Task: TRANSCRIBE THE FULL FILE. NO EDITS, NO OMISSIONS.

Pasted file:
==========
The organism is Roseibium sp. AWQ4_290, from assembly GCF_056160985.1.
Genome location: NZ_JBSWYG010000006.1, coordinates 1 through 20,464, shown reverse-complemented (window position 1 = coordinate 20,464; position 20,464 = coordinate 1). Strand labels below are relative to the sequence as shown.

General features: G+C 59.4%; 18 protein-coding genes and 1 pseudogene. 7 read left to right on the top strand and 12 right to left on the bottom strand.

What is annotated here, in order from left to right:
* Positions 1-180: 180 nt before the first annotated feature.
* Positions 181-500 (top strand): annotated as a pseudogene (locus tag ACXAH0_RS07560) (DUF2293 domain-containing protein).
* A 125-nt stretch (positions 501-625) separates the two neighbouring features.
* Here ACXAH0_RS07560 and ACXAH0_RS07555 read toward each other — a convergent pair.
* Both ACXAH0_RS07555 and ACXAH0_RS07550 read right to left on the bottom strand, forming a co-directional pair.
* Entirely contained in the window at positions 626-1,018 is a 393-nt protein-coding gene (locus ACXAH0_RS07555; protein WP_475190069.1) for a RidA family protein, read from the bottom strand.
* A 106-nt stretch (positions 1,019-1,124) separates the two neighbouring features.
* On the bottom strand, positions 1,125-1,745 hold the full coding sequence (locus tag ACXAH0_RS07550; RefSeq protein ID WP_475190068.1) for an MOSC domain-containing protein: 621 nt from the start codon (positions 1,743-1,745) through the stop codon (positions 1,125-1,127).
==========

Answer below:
The organism is Roseibium sp. AWQ4_290, from assembly GCF_056160985.1.
Genome location: NZ_JBSWYG010000006.1, coordinates 1 through 20,464, shown reverse-complemented (window position 1 = coordinate 20,464; position 20,464 = coordinate 1). Strand labels below are relative to the sequence as shown.

General features: G+C 59.4%; 18 protein-coding genes and 1 pseudogene. 7 read left to right on the top strand and 12 right to left on the bottom strand.

What is annotated here, in order from left to right:
* Positions 1-180: 180 nt before the first annotated feature.
* Positions 181-500 (top strand): annotated as a pseudogene (locus tag ACXAH0_RS07560) (DUF2293 domain-containing protein).
* A 125-nt stretch (positions 501-625) separates the two neighbouring features.
* Here ACXAH0_RS07560 and ACXAH0_RS07555 read toward each other — a convergent pair.
* Both ACXAH0_RS07555 and ACXAH0_RS07550 read right to left on the bottom strand, forming a co-directional pair.
* Entirely contained in the window at positions 626-1,018 is a 393-nt protein-coding gene (locus ACXAH0_RS07555; protein WP_475190069.1) for a RidA family protein, read from the bottom strand.
* A 106-nt stretch (positions 1,019-1,124) separates the two neighbouring features.
* On the bottom strand, positions 1,125-1,745 hold the full coding sequence (locus tag ACXAH0_RS07550; RefSeq protein ID WP_475190068.1) for an MOSC domain-containing protein: 621 nt from the start codon (positions 1,743-1,745) through the stop codon (positions 1,125-1,127).